Bookit Lyst is a startup that aims to erase the stigma travel agents have in today's DIY travel marketplace by selling extraordinary, fully packaged travel experiences. They hired my team of three UX Designers to create their first mobile app, where they hoped users would browse, book, and manage vacations.
Millennials, Bookit Lysts's target users, are accustomed to doing their own research and comparing prices, so it was vital for our app to present Bookit Lyst's value to this already skeptical market. In addition, just as everyone wants to be one of a kind, millennials want their travel— their stories—to be one of a kind.
Bookit Lyst presents an opportunity to help travelers tell their stories, but first Bookit Lyst has to tell its own. Our research showed we could change millennials minds about travel agents by creating a user experience as authentic as getting advice from a local.
I helped identify how Bookit Lyst's target users book travel, and implemented research findings throughout our iterative design process.
I researched the travel booking space to identify direct competitors in the travel booking field, as well as some comparative offerings that would provide inspiration for our design. I then spearheaded the creation of analytical documentation.
This preliminary analysis involved comparing time to complete tasks, measured in pages and actions, for various travel apps.
Because Bookit Lyst is a travel package booking app, it’s aim is to combine features usually offered separately. It was imperative for us to identify common features from disparate offerings, so that we could prioritize the features we really needed.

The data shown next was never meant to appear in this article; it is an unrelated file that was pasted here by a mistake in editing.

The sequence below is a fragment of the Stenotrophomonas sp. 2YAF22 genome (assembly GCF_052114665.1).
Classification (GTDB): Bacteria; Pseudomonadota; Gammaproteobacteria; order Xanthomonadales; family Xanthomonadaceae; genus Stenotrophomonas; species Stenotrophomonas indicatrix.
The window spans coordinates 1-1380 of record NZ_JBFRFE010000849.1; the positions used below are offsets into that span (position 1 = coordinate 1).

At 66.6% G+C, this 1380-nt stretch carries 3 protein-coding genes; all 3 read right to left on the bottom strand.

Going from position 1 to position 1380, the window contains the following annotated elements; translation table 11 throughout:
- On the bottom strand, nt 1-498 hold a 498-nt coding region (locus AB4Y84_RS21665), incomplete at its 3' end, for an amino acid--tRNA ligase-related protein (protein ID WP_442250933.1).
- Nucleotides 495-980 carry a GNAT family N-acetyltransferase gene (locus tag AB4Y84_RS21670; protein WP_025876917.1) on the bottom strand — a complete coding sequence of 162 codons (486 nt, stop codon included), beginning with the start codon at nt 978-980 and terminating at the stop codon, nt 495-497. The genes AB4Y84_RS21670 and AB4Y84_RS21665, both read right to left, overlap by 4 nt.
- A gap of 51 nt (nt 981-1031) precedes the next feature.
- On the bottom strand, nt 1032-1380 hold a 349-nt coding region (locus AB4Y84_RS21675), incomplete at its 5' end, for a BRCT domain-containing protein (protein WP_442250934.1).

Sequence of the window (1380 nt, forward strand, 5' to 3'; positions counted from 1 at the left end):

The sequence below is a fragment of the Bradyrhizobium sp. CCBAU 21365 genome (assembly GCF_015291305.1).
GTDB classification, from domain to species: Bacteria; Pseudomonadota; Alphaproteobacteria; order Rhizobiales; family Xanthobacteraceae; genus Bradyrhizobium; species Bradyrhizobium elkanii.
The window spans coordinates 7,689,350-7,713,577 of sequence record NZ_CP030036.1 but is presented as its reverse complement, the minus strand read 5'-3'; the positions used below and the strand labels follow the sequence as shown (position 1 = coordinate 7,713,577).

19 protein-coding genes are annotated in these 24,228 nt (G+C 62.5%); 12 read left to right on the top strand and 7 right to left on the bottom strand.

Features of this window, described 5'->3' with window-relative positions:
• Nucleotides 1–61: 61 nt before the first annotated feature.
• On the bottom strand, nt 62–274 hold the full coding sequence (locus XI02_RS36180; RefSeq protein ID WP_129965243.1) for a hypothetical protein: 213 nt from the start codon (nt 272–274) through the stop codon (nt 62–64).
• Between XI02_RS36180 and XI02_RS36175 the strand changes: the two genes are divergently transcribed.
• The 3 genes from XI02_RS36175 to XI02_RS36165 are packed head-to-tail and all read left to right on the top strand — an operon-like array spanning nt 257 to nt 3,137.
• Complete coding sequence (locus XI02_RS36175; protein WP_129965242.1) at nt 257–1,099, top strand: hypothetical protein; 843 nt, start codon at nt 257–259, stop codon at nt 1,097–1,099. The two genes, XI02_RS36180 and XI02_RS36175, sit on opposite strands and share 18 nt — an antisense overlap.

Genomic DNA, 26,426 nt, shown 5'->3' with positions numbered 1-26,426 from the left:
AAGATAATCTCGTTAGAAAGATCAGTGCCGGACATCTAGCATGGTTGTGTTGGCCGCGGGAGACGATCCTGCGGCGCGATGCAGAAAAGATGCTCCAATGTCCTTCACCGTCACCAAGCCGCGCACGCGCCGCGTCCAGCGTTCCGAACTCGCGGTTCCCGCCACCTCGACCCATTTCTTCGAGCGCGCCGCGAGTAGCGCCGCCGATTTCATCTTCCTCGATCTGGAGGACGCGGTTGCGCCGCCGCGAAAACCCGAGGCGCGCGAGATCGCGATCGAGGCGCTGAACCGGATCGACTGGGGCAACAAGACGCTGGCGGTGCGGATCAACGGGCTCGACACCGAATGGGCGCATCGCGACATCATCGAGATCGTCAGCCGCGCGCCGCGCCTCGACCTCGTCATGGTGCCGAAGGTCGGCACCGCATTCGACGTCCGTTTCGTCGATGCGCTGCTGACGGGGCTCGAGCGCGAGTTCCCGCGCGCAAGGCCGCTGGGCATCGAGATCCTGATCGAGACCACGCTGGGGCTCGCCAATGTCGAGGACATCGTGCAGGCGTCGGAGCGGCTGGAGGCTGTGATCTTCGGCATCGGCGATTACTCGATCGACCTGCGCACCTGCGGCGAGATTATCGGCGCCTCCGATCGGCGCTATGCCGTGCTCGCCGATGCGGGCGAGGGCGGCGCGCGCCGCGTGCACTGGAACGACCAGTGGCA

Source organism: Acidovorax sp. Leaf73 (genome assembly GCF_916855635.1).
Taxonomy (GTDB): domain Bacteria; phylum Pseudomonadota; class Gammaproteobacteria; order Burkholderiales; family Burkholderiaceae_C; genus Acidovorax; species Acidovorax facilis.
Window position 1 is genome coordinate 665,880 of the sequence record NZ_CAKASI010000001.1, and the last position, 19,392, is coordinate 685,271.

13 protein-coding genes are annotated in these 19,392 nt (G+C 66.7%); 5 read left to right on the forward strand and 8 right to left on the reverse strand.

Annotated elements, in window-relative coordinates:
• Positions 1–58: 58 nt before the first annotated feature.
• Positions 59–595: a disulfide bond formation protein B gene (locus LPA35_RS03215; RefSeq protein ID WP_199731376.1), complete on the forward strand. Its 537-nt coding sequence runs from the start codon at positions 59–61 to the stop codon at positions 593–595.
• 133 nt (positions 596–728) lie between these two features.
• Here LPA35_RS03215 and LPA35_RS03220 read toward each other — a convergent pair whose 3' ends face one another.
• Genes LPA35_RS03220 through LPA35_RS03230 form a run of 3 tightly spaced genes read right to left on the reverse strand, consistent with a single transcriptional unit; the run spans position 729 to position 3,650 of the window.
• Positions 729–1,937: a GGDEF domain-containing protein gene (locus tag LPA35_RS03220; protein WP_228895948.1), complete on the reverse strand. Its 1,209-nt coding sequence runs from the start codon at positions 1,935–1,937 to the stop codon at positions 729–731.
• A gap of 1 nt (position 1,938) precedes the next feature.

By examining how comparable sites present content, we were able to source inspiration for our own design, and imagine new methods of displaying BookitLyst’s unique content.
We surveyed 167 people Our survey helped us identify users' shared demographics, habits, and preferences.
Our interviews provided the most fruitful data for our design process. Looking at user comments in an affinity diagram--separating user pains, pleasures, behaviors, and context of use--allowed us to see themes which eventually turned into design opportunities.
Given the abundance of feedback from our survey and interviews, we were able to identify two major use-cases. The first, which represented approximately 65% of our user base (which aligns with stakeholders’ market research) is a Millennial (24-35) who we called Erica Pollenates.
Erica prefers to do her own research, comparing several different websites. A sense of authenticity is critical for Erica, which translates to a preference for local, one of a kind adventures. For her, an agent is a tool to help create her own authentic experience. To convert her, Bookit Lyst needs to:
Our secondary persona, Amber Hall, makes up the remaining 35% of our research pool. This user is slightly older, wealthier, and more inclined to give up control to a professional.
Amber likes agents for their depth of knowledge, ease of use, and insider access. She trusts an expert’s judgment more than her own. To convert Amber, Bookit Lyst should focus on:
Over the course of a three week sprint, we took a product from concept to creation, giving Bookit Lyst a functional tool they could then use to further analyze their market viability. In further steps it would be useful to build out other flows in the app, like the profile and itinerary pages. As Bookit Lyst begins generating actual content, it will be imperative to work with those content creators to display information in a comprehensive, concise, and findable way. More unique content means more value to users who are unsure of handing the reins to travel agents to book their vacations. More testing and further iterations using actual content will provide more actionable feedback.